training_predict = theano.function([x], network.output(x))

with network.disable_training_state():
    # Ignore Dropout during the prediction
    predict = theano.function([x], network.output(x))

Set up inputs to the network

There are a few ways to define inputs for the network. The simples one is just to pass an argument to the output method.

import theano
import theano.tensor as T
from neupy import layers

network = layers.join(
    layers.Input(10),
    layers.Relu(20),
    layers.Softmax(4),
)

x = T.matrix()
predict = theano.function([x], network.output(x))

In case if you pass only one argument and you have more than one input layer then the same input will be passed to each of the input layers. In case if you need to use different inputs to different layers you can specify them in order.

import theano
import theano.tensor as T
from neupy import layers

input_10 = layers.Input(10, name='input-1')
input_20 = layers.Input(20, name='input-2')
network = [input_10, input_20] > layers.Concatenate()

x1 = T.matrix('x1')
x2 = T.matrix('x2')

# Note that variables passed in specific order. Since
# input_10 was created first then x1 will be first argument.
predict = theano.function([x], network.output(x1, x2))

# Also we can specify inputs as a dictionary
y = network.output({'input-1': x1, 'input-2': x2})
predict = theano.function([x], y)

# Also we can specify inputs as a dictionary
y = network.output({input_10: x1, input_20: x2})
predict = theano.function([x], y)

All three predict functions in the previous examples are exactly the same. They just was defined in three different ways.

Use different input and output layers

To be able to use different input and output layers you need to use start and end methods. Here is an example.

>>> from neupy import layers
>>>
>>> network = layers.join(
...     layers.Input(10),
...     layers.Relu(20, name='relu-2'),
...     layers.Relu(30),
...     layers.Relu(40, name='relu-4'),
...     layers.Relu(50),
... )
>>> network
Input(10) > Relu(20) > Relu(30) > Relu(40) > Relu(50)
>>>
>>> network.end('relu-4')
Input(10) > Relu(20) > Relu(30) > Relu(40)
>>>
>>> network.start('relu-2')
Relu(20) > Relu(30) > Relu(40) > Relu(50)
>>>
>>> network.start('relu-2').end('relu-4')
Relu(20) > Relu(30) > Relu(40)

In addition, it’s possible to point into multiple input and output layers

>>> from neupy import layers
>>>
>>> network = layers.Input(10) > layers.Relu(20, name='relu-2')
>>>
>>> output_1 = layers.Relu(30, name='relu-3') > layers.Sigmoid(1)
>>> output_2 = layers.Relu(40, name='relu-4') > layers.Sigmoid(2)
>>>
>>> network = network > [output_1, output_2]
>>>
>>> network
10 -> [... 6 layers ...] -> [(1,), (2,)]
>>>
>>> network.end('relu-3', 'relu-4')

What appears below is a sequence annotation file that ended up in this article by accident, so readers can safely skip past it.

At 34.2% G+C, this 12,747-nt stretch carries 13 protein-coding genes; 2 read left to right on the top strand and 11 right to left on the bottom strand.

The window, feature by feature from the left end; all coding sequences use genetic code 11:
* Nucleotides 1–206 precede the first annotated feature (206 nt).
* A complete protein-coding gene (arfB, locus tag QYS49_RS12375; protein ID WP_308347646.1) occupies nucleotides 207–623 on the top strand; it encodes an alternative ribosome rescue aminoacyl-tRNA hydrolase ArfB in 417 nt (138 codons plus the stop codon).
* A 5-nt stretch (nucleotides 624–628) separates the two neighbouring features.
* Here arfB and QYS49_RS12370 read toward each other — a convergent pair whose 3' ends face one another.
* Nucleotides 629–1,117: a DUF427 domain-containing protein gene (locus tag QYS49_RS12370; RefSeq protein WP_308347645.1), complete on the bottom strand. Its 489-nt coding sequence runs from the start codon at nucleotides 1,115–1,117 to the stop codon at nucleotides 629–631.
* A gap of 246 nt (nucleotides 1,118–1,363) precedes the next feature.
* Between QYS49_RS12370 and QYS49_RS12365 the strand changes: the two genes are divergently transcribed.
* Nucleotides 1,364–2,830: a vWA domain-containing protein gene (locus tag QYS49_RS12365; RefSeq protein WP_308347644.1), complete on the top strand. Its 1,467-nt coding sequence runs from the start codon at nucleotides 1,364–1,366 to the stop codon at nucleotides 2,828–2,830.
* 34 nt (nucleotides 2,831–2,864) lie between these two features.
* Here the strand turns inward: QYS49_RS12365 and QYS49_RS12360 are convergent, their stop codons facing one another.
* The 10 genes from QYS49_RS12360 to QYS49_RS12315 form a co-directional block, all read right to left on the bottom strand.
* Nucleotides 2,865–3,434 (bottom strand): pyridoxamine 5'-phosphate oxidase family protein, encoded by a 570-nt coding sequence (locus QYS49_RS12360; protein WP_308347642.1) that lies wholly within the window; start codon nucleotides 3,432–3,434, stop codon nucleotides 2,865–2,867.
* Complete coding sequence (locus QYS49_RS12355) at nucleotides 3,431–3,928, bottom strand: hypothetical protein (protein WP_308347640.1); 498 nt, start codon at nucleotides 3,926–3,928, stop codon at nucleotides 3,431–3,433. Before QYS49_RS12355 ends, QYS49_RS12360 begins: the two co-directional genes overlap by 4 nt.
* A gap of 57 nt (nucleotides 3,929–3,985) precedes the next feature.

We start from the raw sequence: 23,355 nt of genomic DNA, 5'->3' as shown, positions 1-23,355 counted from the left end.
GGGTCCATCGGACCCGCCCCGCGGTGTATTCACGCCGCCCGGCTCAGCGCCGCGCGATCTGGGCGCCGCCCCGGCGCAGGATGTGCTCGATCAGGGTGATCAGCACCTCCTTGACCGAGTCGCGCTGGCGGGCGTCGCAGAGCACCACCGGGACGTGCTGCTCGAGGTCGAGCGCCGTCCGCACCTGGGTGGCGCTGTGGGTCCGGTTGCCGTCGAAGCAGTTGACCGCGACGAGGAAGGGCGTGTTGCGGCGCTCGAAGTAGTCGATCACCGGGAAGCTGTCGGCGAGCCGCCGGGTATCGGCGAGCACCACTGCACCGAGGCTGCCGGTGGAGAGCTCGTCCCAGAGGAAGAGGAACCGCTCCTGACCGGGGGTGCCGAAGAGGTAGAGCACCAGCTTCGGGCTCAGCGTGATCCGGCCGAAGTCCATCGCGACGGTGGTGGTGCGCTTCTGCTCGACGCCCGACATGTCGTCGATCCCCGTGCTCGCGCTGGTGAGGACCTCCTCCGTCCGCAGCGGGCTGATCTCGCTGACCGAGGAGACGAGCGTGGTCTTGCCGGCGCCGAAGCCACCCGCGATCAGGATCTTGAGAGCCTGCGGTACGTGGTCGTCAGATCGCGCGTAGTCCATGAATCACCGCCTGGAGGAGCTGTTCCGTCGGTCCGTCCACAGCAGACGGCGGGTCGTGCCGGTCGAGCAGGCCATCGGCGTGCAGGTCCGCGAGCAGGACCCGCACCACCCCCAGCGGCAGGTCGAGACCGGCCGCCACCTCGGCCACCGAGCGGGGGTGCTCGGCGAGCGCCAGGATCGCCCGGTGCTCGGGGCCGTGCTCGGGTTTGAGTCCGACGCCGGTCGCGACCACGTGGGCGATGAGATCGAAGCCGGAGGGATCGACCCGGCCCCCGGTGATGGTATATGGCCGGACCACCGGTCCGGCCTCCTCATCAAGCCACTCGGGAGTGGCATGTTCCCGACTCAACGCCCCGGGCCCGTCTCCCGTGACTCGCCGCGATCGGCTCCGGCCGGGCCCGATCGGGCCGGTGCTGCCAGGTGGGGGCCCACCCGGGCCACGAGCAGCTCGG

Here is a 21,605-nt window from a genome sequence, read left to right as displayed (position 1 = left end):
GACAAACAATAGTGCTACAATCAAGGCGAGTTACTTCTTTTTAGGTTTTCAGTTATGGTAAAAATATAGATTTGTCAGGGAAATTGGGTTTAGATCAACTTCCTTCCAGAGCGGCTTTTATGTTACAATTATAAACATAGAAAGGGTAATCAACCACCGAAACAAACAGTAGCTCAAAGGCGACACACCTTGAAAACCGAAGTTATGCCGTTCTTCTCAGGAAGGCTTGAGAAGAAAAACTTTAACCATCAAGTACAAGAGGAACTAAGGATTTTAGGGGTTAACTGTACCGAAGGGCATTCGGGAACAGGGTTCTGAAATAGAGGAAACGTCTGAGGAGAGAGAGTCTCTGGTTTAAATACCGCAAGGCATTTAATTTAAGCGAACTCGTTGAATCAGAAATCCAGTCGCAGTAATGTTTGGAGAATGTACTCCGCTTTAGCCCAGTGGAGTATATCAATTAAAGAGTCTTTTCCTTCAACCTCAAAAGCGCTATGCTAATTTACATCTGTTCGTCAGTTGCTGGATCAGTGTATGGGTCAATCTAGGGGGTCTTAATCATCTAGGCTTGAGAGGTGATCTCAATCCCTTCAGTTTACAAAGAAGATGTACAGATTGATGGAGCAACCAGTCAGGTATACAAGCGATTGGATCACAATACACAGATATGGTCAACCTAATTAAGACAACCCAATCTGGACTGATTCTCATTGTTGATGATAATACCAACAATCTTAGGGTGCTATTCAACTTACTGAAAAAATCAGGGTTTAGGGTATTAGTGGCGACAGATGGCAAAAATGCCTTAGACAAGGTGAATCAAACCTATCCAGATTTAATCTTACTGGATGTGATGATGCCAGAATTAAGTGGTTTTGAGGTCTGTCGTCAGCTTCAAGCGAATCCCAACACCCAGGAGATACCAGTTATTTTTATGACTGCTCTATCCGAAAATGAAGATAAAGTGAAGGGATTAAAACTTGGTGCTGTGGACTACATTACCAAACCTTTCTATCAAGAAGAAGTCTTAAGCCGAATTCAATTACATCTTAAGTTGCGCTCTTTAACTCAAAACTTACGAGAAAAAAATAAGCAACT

10 -> [... 4 layers ...] -> [(30,), (40,)]

Also instead of using names we can specify layer instance

>>> from neupy import layers
>>>
>>> input_layer = layers.Input(10)
>>> relu_2 = layers.Relu(20)
>>> relu_3 = layers.Relu(30)
>>>
>>> network = input_layer > relu_2 > relu_3
>>> network
Input(10) > Relu(20) > Relu(30)
>>>
>>> network.end(relu_2)
Input(10) > Relu(20)

Find specific layer by name in the network

>>> from neupy import layers
>>>
>>> network = layers.join(
...     layers.Input(10, name='input-1'),
...     layers.Relu(8, name='relu-0'),
...     layers.Relu(5, name='relu-1'),
... )
>>>
>>> network.layer('relu-0')
Relu(8)
>>>
>>> network.layer('relu-1')
Relu(5)
>>>
>>> network.layer('test')
Traceback (most recent call last):
  ...
NameError: Cannot find layer with name 'test'

Subnetworks

Subnetworks is a method that improves readability of the networks architecture. Instead of explaining it’s much easier to show the main advantage of this method. Here is an example of the simpe convolutional network.

from neupy import layers

connection = layers.join(
    layers.Input((1, 28, 28)),

    layers.Convolution((32, 3, 3)),
    layers.Relu(),
    layers.BatchNorm(),

    layers.Convolution((48, 3, 3)),
    layers.Relu(),
    layers.BatchNorm(),
    layers.MaxPooling((2, 2)),

    layers.Convolution((64, 3, 3)),
    layers.Relu(),
    layers.BatchNorm(),
    layers.MaxPooling((2, 2)),

    layers.Reshape(),

    layers.Relu(1024),
    layers.BatchNorm(),

    layers.Softmax(10),
)

Does it look simple to you? Not at all. However, this is a really simple network. It looks a bit complecated because it contains a lot of simple layers that usually combined in one. For instance, non-linearity like Relu is usually built-in inside the Convolution layer. So instead of combining simple layers in one complecated in NeuPy it’s better to use subnetworks. Here is an example on how to re-write network’s structure from the previous example in terms of subnetworks.

from neupy import layers

connection = layers.join(
    layers.Input((1, 28, 28)),

    layers.Convolution((32, 3, 3)) > layers.Relu() > layers.BatchNorm(),
    layers.Convolution((48, 3, 3)) > layers.Relu() > layers.BatchNorm(),
    layers.MaxPooling((2, 2)),

    layers.Convolution((64, 3, 3)) > layers.Relu() > layers.BatchNorm(),
    layers.MaxPooling((2, 2)),

    layers.Reshape(),

    layers.Relu(1024) > layers.BatchNorm(),
    layers.Softmax(10),
)

As you can see we use an ability to organize sequence of simple layer in one small network. Each subnetwork defines a sequence of simple operations. You can think about subnetworks as a simple way to define more complecated layers. But instead of creating redundant classes that define complex layers you can define everything in place. In addition it improves the readability, because now you can see order of these simple operations inside the subnetwork.